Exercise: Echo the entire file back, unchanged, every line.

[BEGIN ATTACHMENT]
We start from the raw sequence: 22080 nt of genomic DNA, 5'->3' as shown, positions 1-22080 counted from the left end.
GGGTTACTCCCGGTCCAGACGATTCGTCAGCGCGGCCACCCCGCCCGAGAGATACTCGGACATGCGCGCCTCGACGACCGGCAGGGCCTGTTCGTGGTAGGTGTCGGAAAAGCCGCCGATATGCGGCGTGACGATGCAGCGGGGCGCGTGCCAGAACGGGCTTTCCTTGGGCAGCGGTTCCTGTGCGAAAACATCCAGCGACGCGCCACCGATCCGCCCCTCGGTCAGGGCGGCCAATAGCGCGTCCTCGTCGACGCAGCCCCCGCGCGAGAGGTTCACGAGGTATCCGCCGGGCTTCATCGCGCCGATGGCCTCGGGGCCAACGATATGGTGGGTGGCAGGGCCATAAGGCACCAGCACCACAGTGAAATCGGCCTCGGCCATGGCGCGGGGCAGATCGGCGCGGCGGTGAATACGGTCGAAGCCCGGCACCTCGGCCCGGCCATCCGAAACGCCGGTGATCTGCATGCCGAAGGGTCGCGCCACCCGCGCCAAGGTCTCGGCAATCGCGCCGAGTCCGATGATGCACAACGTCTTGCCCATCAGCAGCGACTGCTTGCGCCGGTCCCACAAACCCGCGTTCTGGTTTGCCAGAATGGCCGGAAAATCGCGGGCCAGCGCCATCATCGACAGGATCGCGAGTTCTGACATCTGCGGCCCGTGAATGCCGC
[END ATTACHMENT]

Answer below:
We start from the raw sequence: 22080 nt of genomic DNA, 5'->3' as shown, positions 1-22080 counted from the left end.
GGGTTACTCCCGGTCCAGACGATTCGTCAGCGCGGCCACCCCGCCCGAGAGATACTCGGACATGCGCGCCTCGACGACCGGCAGGGCCTGTTCGTGGTAGGTGTCGGAAAAGCCGCCGATATGCGGCGTGACGATGCAGCGGGGCGCGTGCCAGAACGGGCTTTCCTTGGGCAGCGGTTCCTGTGCGAAAACATCCAGCGACGCGCCACCGATCCGCCCCTCGGTCAGGGCGGCCAATAGCGCGTCCTCGTCGACGCAGCCCCCGCGCGAGAGGTTCACGAGGTATCCGCCGGGCTTCATCGCGCCGATGGCCTCGGGGCCAACGATATGGTGGGTGGCAGGGCCATAAGGCACCAGCACCACAGTGAAATCGGCCTCGGCCATGGCGCGGGGCAGATCGGCGCGGCGGTGAATACGGTCGAAGCCCGGCACCTCGGCCCGGCCATCCGAAACGCCGGTGATCTGCATGCCGAAGGGTCGCGCCACCCGCGCCAAGGTCTCGGCAATCGCGCCGAGTCCGATGATGCACAACGTCTTGCCCATCAGCAGCGACTGCTTGCGCCGGTCCCACAAACCCGCGTTCTGGTTTGCCAGAATGGCCGGAAAATCGCGGGCCAGCGCCATCATCGACAGGATCGCGAGTTCTGACATCTGCGGCCCGTGAATGCCGC